James Wire is a Business and Technology Consultant based in Kampala, Uganda
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Is Uganda’s Lands Information System really Computerised?


Lands_UgandaOn two occasions I have seen this advert  by the Ministry of Lands, Housing and Urban Development (MLHUD) inviting the general public to verify land title information in the new computerised land titles. They typically organise Land Registration Open Days, pitch camp in a specific location and expect every Wire, Mugwanya and Nabweteme to run to them and find out more about the status of their land.

The Ministry under “The Design, Supply, Installation and Implementation of National Land Information System Infrastructure (DeSINLISI)” project is undertaking measures to modernise land administration in Uganda. Alot has been done in the back-end as regards computerisation of the records and compared with the past, what we have currently is relatively impressive.

There is this famous story of a Muhima elder who boarded a bus for the first time to visit his son in law. Upon entering, he left his walking stick at the door of the bus (customarily, he is used to leaving the stick at the entrance of the house before he enters). When the bus reached it’s destination, he disembarked and expected to find his walking stick still there. The old man threw a tantrum when he couldn’t see his beloved walking stick. The Ministry of Lands is behaving in a similar manner. By embracing computerisation, they are staying stuck to habits that thrived in a non electronic era.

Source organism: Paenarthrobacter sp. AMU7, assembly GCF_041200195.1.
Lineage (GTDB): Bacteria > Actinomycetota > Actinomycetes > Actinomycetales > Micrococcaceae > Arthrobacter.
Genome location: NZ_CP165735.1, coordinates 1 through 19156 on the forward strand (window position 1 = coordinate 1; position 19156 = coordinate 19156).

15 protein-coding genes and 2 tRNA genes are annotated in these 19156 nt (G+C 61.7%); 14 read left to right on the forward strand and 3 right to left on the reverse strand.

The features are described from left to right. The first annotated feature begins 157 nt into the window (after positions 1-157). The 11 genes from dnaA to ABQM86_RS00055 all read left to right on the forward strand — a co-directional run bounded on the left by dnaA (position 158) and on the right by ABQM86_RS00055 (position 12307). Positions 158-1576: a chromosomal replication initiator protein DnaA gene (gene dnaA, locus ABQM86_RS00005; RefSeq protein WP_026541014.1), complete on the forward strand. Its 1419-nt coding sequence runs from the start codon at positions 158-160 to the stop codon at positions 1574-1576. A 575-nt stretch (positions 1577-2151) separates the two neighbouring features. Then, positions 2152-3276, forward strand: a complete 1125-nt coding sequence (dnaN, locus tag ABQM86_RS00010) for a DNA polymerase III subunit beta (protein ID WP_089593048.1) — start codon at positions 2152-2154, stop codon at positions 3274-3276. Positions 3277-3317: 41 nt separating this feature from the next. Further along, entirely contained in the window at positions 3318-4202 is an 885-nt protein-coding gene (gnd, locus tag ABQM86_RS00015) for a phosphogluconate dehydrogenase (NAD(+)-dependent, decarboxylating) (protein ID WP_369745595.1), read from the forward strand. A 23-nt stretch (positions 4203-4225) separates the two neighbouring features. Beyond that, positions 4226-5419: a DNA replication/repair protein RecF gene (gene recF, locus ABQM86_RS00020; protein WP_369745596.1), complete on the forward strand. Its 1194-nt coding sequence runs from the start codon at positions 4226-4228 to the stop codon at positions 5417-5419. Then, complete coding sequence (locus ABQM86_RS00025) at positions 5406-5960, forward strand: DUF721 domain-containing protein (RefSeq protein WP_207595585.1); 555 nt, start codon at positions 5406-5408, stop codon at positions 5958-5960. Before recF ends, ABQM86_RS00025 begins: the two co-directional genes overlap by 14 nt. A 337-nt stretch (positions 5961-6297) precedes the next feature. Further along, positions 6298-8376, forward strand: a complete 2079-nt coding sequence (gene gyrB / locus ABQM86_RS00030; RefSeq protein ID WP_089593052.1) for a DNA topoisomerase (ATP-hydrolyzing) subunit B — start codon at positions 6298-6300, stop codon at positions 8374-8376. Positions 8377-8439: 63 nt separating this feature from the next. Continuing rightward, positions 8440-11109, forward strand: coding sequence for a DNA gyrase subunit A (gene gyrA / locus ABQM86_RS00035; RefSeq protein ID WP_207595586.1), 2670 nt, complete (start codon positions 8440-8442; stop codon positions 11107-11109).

When I go to a restaurant and settle down, I usually have a menu that details all the available food and drinks they can offer. The food I want can only be prepared by the chef in the Kitchen. There are two options for me to get what I want:

Option 1 – I walk to the Kitchen and tell the chef what I want and wait till he has prepared it then walk back to my table with the food.

Option 2 – I get attended to by a waiter who takes my order, communicates to the chef and then later delivers my food at the table without me having to walk up and down.

The Ministry of Lands seems to be stuck to Option 1 in its understanding of how it should deal with the consumer (general public) even after computerisation. Like the legendary Muhima elder, they have embraced technology but are letting the very things that contributed to the inefficiencies in the past linger on. Why do I have to go to their offices anymore if indeed they now have an electronic system in place?